In this post, we revisit an issue that we discussed less than a year ago – survival periods for representations and warranties under Delaware law. The reasons that we’re returning to this topic so soon are (i) that the law has changed and (ii) that a recent Delaware decision shows that the amended law comes with an unexpected twist.

Old law: maximum 3 years, unless you say the magic word (then, up to 20 years) In our May 2014 post, we noted that under the law of Delaware, the survival period for representations and warranties was generally limited to three years. That was because the limitation period that generally applied to Delaware commercial contracts was three years and also because Delaware was one of those jurisdictions where you couldn’t extend the limitation period even if everyone wanted to. That didn’t really make sense in the context of the sophisticated parties that like to do their commercial transactions in Delaware, so, as we also noted, a workaround had been developed. Representations and warranties could survive for up to 20 years under Delaware law if the agreement was under seal. In other words, if you knew the magic word (SEAL) and typed it in the right place on the signature page, your representations and warranties could survive for as long as 20 years, rather than just three.

New law: maximum 3 years, unless the parties specify more (then, up to 20 years) The good news is that the magic word is no longer required: survival periods can now be as long as 20 years if the agreement (sealed or not) so provides. This is the result of an amendment to the Courts and Procedure provisions under Title 10 of the Delaware Code. Effective August 1, 2014, a new subsection (c) under Section 8106 provides:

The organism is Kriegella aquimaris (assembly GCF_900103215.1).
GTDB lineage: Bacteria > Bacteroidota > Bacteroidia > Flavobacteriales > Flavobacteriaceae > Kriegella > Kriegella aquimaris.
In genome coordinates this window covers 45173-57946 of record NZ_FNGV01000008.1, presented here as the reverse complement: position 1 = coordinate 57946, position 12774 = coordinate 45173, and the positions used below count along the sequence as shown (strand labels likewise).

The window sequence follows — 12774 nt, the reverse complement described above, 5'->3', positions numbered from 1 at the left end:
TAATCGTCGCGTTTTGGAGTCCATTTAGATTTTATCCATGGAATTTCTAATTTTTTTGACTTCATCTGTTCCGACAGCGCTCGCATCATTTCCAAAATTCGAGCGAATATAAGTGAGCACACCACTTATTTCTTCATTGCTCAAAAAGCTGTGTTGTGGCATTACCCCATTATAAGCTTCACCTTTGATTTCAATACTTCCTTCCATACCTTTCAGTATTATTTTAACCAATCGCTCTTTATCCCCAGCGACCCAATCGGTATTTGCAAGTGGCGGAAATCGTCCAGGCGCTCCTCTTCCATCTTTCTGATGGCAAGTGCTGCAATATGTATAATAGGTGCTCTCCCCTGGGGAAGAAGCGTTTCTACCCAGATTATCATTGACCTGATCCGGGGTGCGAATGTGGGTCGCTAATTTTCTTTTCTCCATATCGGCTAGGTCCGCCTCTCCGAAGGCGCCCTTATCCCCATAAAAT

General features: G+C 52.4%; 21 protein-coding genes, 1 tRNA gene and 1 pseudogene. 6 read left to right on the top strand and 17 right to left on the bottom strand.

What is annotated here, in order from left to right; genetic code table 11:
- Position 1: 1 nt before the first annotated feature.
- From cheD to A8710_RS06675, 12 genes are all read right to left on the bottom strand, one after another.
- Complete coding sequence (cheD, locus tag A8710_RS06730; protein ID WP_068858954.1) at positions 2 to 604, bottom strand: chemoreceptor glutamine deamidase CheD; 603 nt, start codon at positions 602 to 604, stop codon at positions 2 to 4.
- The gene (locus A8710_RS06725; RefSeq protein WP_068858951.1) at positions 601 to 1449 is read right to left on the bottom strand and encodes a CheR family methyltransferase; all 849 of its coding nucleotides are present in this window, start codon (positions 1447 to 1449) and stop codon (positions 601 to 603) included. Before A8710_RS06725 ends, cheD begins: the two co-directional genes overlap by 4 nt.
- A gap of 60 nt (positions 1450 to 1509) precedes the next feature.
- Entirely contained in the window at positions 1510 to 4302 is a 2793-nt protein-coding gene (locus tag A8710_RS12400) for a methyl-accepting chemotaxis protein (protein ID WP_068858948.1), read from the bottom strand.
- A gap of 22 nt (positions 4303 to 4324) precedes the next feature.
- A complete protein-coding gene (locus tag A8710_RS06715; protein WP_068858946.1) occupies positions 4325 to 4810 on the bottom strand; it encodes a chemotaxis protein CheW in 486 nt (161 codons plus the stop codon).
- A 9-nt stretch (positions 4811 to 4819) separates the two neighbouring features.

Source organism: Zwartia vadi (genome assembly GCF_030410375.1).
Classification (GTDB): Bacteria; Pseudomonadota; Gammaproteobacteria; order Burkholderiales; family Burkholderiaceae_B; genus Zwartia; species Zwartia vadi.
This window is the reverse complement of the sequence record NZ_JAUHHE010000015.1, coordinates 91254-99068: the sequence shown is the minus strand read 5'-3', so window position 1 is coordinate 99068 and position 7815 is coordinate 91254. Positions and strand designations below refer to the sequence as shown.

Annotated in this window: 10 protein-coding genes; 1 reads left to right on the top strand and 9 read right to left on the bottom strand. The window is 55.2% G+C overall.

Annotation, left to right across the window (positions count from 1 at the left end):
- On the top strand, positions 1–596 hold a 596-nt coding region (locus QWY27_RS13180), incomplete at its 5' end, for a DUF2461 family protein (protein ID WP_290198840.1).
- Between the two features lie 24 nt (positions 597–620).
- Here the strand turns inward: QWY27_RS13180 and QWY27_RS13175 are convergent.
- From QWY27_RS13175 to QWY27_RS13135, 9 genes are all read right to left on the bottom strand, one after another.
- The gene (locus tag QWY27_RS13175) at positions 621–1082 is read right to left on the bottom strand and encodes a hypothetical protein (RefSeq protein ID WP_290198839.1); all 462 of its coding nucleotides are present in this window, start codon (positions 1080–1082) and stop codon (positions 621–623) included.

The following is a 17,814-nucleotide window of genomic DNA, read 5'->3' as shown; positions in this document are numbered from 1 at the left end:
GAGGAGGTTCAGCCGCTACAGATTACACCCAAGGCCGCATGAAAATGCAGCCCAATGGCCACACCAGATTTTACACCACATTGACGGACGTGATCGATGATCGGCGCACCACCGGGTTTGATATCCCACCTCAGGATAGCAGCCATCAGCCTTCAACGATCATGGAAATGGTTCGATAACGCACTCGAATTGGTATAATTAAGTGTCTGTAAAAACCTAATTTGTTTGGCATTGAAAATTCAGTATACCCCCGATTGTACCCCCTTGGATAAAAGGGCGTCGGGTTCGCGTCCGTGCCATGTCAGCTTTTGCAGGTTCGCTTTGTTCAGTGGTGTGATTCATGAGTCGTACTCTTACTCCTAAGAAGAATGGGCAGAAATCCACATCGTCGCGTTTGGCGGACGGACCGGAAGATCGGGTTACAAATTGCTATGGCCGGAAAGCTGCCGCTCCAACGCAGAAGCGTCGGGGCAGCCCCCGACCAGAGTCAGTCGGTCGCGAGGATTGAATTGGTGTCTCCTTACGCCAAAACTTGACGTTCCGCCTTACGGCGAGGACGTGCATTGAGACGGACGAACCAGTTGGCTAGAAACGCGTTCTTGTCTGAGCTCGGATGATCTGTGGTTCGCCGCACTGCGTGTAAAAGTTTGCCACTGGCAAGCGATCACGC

…an action based on a written contract, agreement or undertaking involving at least $100,000 may be brought within a period specified in such written contract, agreement or undertaking provided it is brought prior to the expiration of 20 years from the accruing of the cause of such action.

Section 8106(c) recently took centre stage in the Delaware Court of Chancery decision in Bear Stearns v. EMC Mortgage LLCReleased on January 12, 2015, the ruling by Vice Chancellor Laster is of interest for several reasons, not least of which is the fact that the proceeding was a re-hearing of a motion to dismiss that Laster VC himself had previously granted on timeliness grounds. In this highly unusual re-hearing, Laster VC overruled himself on three substantive issues, noting that, on the first go-round, his attention had not been drawn to a number of salient developments in the law, including the above-noted amendment.

The twist: A curative clause can extend the 3-year limitation

The central issue in Bear Stearns didn’t actually concern a survival clause as such – there was one, but it doesn’t appear to have said anything about time limits. Instead, the question was whether a curative clause in the agreement (which had to do with a residential mortgage loan securitization) should be construed as an agreement or undertaking to take advantage of the extended limitation under Section 8106(c).[2] The curative clause – or “accrual clause”, to use the Delaware terminology – provided, in essence, that the plaintiff could bring an action under the agreement (with respect to non-conforming mortgage loans) only after (i) it had given the defendant notice of the alleged breach and (ii) that breach had not subsequently been cured by the defendant in accordance with protocols set out in the agreement. No time limits were specified with respect to the initiation of such an action.